Spivs and bankers are on the money: PATRICK MARMION reviews King Hedley II and ...

King Hedley II (Theatre Royal Stratford East, London)


Verdict: Lenny does the hustle

The Lehman Trilogy (Piccadilly Theatre)

Rating: rating_showbiz_5.gif

Verdict: A theatrical landmark

Two types of hustler ply their trade on the London stage this week. Spivs and bankers. Lenny Henry is the super-fly spiv in August Wilson's drama set in 1980s Pittsburgh. Simon Russell Beale, Adam Godley and Ben Miles are the millionaire bankers in Stefano Massini's epic about the rise and fall of the Lehman family.

Compare and contrast? Well, Henry's character Elmore lives by his wits on the streets in an American black suburb. Wherever he lays his hat, that's his home.

As for the Lehman brothers, they also lived by their wits — first as middlemen for the cotton plantations of Alabama, and then in the dealing rooms of Wall Street. Wherever they laid their bets, that was their collateralised debt obligation.

Lenny Henry reminded me of an ageing Huggy Bear from Seventies TV series Starsky & Hutch. He shows up in Pittsburgh's Hills district in pursuit of sixtysomething former nightclub singer Ruby (Martina Laird). She's the estranged mother of the play's title character King Hedley (Aaron Pierre), who's trying to get his life back after being jailed for killing a man who slashed his face.

Spiv and polish: Lenny Henry and Martina Laird sparkle in King Hedley II

Spiv and polish: Lenny Henry and Martina Laird sparkle in King Hedley II

One of his ten plays charting black history through the decades of the 20th century, Wilson writes terrific parts for actors, and Pierre rides his role like he's jockeying a mustang.

Henry, though, has the cooler part as the pensionable spiv who'd sell you a watch, handgun or grandma, but he plays within himself, wary of caricature. No danger of that from Leo Wringer, who revels in his role as a religious crackpot; or Laird, who cuts a gorgeous, down-at-heel diva desperate to make peace with her past.

The problem is the play is way too long (three-and-a-half hours!) and by the end, we tire of the people we've come to love.

Still, Nadia Fall's production is as fine a rendition of the play as you can hope for. It looks and sounds terrific on Peter McKintosh's tumbledown set of clapboard houses. Fall is having a stunning first season as artistic director at Stratford East.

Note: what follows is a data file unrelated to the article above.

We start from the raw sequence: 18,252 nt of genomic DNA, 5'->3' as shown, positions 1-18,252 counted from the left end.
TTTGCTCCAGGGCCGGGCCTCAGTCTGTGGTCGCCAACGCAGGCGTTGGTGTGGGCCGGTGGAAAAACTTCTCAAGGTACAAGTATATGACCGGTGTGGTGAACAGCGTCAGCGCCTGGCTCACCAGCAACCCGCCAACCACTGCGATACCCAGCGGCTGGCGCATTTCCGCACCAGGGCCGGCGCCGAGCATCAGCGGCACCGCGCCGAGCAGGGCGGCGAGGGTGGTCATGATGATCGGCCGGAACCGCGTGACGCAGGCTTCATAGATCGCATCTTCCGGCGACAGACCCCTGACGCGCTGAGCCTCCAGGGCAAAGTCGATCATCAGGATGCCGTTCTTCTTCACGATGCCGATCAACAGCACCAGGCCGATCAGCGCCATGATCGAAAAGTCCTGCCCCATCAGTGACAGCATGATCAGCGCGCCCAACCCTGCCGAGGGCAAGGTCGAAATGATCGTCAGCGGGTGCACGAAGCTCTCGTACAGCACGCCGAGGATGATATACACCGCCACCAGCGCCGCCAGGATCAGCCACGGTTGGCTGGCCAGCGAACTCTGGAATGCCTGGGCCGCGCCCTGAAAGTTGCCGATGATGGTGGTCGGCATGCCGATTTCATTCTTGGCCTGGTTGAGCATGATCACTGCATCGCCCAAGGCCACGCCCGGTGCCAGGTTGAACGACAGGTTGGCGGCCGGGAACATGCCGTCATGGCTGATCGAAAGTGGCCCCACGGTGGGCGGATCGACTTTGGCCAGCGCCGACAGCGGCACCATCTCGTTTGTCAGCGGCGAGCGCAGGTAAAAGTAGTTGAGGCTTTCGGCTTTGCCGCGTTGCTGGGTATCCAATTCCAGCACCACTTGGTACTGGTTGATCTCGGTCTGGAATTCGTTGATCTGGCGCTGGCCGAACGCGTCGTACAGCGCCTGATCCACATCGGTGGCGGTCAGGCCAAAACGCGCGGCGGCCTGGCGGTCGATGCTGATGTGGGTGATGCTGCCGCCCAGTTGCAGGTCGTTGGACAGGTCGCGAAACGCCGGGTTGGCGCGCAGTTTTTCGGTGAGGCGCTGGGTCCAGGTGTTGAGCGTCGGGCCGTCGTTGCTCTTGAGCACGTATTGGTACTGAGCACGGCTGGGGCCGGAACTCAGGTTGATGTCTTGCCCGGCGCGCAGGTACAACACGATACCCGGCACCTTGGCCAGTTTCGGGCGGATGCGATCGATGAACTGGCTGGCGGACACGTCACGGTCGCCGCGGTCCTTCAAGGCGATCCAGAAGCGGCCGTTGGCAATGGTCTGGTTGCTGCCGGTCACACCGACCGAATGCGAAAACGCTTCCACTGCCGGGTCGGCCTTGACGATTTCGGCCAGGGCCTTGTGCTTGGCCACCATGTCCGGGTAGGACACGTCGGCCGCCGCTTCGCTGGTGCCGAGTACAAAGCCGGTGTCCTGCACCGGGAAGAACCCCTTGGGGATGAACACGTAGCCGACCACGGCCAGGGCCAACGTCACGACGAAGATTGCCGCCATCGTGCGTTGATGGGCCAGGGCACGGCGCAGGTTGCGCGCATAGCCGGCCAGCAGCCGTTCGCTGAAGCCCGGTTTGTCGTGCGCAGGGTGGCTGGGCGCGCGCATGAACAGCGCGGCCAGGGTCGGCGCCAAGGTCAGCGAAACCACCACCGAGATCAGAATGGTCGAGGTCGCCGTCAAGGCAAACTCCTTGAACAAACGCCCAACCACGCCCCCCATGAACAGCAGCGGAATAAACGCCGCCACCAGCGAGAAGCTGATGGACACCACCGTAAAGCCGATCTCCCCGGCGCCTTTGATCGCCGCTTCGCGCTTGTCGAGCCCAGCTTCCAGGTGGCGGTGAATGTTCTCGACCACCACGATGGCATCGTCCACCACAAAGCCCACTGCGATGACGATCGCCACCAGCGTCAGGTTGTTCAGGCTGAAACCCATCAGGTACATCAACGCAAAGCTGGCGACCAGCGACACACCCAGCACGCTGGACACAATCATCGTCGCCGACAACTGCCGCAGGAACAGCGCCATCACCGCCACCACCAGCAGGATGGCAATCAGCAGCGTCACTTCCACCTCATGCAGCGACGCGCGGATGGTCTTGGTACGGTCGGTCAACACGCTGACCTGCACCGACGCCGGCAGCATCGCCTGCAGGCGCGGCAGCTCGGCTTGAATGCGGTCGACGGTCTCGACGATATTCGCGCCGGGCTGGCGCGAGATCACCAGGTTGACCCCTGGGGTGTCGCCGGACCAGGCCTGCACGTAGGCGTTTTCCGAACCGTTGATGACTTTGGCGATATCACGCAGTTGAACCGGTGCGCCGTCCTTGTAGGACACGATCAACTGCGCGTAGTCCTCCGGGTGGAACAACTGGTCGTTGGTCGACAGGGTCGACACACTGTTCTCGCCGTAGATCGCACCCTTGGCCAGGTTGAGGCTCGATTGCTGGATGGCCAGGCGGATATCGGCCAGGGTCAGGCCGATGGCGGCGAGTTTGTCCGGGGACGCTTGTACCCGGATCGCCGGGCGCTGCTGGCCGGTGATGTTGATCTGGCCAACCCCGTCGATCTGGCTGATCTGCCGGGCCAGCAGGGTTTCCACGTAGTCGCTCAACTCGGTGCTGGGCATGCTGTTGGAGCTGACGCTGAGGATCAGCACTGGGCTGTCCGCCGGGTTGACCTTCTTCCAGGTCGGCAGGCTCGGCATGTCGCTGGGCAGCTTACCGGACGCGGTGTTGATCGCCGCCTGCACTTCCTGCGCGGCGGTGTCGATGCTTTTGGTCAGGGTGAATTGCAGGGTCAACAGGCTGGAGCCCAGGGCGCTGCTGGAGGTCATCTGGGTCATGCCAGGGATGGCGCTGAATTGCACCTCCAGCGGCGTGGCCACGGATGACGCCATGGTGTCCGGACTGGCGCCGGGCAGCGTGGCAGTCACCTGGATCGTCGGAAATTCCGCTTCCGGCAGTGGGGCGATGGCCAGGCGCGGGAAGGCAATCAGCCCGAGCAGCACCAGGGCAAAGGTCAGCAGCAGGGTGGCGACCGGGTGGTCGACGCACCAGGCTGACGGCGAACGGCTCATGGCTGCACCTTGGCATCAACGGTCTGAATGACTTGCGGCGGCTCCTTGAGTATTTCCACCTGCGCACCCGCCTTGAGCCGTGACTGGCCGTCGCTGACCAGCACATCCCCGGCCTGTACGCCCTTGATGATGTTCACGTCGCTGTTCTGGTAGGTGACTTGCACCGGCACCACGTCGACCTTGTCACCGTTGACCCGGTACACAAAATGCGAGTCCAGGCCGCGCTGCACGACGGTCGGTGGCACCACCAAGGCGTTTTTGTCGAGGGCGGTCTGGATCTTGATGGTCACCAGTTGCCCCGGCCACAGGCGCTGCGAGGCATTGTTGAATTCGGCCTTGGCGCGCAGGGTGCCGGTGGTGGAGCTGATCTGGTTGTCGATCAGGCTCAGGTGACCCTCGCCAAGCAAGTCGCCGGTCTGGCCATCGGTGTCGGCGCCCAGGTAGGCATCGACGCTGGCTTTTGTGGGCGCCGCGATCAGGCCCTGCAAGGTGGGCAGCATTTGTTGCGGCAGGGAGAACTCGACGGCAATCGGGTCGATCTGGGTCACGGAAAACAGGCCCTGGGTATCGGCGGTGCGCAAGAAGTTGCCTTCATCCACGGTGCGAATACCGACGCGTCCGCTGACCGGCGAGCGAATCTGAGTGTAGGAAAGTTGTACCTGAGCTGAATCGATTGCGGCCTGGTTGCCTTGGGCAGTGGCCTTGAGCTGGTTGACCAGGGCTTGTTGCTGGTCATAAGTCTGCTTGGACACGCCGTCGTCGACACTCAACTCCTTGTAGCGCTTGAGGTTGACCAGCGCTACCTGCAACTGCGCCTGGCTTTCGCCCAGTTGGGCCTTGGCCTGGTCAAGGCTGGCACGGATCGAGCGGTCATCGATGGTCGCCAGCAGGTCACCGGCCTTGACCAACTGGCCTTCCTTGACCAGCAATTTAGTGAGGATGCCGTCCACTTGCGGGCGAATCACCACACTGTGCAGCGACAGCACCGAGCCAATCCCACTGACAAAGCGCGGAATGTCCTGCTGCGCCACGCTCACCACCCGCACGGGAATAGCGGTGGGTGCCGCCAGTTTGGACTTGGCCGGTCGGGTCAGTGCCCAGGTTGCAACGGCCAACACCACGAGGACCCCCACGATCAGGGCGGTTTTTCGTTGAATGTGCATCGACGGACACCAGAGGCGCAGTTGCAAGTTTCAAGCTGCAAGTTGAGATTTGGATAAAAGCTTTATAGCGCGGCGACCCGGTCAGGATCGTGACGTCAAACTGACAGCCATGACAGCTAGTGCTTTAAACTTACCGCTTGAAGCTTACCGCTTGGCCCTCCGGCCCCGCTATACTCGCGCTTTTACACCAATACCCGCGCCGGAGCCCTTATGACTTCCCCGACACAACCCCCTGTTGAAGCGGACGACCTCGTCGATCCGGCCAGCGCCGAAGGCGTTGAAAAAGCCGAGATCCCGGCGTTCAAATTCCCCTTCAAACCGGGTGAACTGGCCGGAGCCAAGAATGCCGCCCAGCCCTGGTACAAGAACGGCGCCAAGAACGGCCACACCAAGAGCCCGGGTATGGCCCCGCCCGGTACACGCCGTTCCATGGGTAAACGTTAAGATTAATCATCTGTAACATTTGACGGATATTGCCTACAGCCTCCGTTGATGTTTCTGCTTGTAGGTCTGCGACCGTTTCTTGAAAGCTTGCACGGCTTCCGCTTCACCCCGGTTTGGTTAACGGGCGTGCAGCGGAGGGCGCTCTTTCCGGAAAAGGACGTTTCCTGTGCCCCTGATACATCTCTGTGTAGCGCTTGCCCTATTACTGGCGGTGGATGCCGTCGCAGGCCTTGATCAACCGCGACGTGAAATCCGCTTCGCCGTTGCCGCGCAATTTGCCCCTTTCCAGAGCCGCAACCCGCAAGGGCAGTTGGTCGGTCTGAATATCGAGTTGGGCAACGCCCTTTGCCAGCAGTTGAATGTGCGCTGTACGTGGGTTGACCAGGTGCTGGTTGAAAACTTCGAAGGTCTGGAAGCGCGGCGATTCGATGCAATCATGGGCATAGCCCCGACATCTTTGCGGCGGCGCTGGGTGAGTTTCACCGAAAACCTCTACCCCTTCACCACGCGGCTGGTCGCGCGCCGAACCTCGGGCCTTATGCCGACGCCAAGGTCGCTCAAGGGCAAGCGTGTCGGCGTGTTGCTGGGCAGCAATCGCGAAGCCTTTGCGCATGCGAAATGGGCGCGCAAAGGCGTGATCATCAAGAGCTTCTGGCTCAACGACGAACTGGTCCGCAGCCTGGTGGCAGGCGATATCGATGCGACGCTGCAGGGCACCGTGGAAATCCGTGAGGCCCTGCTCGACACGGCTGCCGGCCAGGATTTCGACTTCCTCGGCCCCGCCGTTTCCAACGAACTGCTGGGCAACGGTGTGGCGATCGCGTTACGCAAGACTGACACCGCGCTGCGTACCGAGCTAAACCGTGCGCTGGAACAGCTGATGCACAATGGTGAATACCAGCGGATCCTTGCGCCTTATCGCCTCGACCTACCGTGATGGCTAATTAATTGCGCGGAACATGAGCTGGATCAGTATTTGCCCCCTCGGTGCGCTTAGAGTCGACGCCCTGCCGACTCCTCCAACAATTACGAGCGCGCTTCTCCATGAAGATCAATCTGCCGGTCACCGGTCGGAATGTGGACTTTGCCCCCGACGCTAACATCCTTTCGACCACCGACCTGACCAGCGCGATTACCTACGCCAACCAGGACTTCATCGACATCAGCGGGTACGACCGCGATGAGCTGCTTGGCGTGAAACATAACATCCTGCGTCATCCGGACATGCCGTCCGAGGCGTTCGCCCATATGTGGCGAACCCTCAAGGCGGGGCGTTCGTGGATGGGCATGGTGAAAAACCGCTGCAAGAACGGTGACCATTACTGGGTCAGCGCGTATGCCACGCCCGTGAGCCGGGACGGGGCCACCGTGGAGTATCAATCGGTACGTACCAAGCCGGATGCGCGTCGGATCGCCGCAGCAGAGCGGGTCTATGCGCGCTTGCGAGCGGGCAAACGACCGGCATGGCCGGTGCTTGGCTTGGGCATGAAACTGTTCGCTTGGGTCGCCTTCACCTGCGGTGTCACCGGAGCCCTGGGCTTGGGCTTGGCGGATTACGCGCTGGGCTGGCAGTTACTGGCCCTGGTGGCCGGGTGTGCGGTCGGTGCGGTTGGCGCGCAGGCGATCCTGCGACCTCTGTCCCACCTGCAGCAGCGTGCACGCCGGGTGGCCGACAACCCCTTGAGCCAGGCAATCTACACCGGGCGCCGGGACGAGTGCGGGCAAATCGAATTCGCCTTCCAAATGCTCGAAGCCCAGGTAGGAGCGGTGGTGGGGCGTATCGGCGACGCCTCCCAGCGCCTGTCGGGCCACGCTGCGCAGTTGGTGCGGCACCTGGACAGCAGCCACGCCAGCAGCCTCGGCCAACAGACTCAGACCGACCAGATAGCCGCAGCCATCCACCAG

The Lehman Trilogy is also three- and-a-half hours long, but my god it packs a lot in. Directed by Sam Mendes, and first seen at the National Theatre last year, it covers the 150-year history of the New York bank that collapsed in 2008.

It starts with Jewish emigre Hayum Lehmann opening a tiny drapery in the Montgomery Alabama of 1844. Joined by his brothers, they and their sons steadily diversify into cotton, manufacturing, railways, politics and investment banking.

The only thing in short supply in this breathless historical legend is emotional empathy. But as they don't say in Yiddish 'empathy shempathy, who needs empathy when you've got business?'

Besides, business more than drives us through a trail of calamities including burnt crops, civil war, world wars, the Wall Street Crash and, finally, the financial apocalypse of 2008. Es Devlin's design is nothing less than imperious, placing the Lehmans in 19th-century suits inside a swish, modern glass office. Even more impressive are the actors. Stout Russell Beale covers the astute and cuddly brothers, handsome Miles does the hardnosed ones, and lanky Godley takes care of the peacemaking, solutions men.

Running through the years — and around the stage — like clockwork, their performance is a high-wire act, endurance test and feat of memory. But special mention must be made of pianist Candida Caldicot who plays a score that runs throughout as though this was a silent film.

So, even if the story is more interested in money than the human cost of slavery and chaingangs, this show is

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